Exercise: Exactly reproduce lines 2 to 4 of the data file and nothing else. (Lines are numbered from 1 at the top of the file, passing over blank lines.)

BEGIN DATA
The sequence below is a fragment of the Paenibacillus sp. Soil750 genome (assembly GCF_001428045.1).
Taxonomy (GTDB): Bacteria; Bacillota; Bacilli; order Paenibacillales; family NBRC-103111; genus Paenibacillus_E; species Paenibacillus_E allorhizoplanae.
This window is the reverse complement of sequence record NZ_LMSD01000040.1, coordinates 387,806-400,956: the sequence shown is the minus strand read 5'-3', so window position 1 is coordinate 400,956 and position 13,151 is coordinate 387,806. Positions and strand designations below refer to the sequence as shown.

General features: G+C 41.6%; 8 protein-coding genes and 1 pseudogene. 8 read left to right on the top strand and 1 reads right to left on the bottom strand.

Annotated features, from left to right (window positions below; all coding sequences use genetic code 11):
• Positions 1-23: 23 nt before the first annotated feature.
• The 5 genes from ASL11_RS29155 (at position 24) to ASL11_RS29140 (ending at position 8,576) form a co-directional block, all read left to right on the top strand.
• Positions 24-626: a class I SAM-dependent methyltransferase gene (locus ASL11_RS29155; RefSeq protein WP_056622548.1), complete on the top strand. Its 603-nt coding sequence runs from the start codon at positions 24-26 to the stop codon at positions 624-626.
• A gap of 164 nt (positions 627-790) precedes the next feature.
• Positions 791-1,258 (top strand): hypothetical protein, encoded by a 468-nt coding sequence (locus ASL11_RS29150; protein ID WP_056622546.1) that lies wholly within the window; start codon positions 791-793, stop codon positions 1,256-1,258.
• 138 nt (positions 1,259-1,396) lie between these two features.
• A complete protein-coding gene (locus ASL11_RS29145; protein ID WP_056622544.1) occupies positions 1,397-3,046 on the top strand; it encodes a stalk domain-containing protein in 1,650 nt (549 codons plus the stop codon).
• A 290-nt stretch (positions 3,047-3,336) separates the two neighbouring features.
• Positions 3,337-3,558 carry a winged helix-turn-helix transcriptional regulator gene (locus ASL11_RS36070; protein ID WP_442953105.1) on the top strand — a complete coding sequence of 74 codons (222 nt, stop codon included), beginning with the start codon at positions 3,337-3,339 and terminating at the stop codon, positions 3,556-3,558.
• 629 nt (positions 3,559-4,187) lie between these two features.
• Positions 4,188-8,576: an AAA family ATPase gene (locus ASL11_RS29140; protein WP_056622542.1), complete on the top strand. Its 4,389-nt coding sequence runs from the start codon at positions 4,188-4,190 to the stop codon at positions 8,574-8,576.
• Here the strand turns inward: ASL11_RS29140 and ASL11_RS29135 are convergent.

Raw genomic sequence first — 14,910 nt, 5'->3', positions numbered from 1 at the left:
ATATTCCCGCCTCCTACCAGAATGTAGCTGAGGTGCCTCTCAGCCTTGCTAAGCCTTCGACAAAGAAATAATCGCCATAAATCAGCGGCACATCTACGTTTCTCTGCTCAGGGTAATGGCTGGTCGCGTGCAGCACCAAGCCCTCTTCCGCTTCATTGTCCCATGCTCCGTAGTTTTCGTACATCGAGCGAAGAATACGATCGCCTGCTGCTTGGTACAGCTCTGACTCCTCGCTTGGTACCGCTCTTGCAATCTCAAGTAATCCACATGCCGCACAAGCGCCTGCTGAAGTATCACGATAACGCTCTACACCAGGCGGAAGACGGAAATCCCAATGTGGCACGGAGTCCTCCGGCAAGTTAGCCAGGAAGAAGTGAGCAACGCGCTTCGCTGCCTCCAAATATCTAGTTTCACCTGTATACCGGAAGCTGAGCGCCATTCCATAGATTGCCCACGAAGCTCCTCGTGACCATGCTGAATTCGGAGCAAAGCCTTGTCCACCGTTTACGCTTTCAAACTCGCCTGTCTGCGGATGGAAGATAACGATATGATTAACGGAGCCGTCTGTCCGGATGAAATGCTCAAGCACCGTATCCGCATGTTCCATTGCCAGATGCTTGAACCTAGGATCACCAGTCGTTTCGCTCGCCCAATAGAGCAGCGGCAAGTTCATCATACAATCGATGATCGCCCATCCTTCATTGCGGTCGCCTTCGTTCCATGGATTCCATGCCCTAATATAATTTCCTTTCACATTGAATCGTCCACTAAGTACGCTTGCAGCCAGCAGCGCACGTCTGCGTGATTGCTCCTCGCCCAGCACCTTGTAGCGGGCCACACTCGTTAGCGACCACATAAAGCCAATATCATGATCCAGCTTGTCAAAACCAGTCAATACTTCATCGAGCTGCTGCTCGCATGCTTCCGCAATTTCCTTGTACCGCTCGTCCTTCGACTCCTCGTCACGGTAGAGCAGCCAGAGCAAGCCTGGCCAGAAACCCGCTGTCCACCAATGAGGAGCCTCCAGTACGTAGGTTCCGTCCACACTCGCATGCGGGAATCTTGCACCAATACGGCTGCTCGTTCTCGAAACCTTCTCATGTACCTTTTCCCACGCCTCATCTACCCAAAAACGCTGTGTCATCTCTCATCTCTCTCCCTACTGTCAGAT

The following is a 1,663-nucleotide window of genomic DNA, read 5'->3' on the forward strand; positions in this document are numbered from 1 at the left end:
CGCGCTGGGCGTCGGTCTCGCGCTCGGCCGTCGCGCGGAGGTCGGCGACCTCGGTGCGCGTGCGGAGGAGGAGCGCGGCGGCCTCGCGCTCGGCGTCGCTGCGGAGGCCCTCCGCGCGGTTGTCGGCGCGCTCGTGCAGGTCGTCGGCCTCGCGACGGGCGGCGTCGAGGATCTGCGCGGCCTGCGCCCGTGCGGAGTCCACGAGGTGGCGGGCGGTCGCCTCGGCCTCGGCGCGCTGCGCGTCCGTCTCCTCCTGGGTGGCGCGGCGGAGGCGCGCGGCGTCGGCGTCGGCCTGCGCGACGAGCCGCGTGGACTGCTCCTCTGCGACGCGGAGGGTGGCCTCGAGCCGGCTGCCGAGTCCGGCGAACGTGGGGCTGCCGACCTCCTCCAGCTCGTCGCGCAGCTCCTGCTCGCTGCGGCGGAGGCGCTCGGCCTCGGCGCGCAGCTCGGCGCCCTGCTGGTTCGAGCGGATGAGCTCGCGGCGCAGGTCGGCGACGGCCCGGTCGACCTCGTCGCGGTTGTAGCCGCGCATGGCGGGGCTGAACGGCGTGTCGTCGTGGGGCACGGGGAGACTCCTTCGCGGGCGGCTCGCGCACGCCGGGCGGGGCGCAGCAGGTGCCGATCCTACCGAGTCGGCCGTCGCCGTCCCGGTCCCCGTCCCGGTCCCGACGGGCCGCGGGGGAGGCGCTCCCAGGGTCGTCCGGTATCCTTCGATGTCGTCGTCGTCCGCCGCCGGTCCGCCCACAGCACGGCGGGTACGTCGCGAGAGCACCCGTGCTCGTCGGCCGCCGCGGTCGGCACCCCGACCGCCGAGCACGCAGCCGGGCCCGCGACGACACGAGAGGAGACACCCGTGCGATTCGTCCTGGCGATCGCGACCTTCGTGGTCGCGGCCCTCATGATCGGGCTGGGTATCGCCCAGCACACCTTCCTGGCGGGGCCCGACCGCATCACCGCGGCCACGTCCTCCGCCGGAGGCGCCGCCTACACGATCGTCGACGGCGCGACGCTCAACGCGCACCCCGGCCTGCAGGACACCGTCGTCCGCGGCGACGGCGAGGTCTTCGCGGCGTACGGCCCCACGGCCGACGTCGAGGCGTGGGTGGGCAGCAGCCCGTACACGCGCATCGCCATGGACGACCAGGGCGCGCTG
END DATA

Taxonomy (GTDB): Bacteria; Bacillota; Bacilli; order Paenibacillales; family NBRC-103111; genus Paenibacillus_E; species Paenibacillus_E allorhizoplanae.
This window is the reverse complement of sequence record NZ_LMSD01000040.1, coordinates 387,806-400,956: the sequence shown is the minus strand read 5'-3', so window position 1 is coordinate 400,956 and position 13,151 is coordinate 387,806. Positions and strand designations below refer to the sequence as shown.

General features: G+C 41.6%; 8 protein-coding genes and 1 pseudogene. 8 read left to right on the top strand and 1 reads right to left on the bottom strand.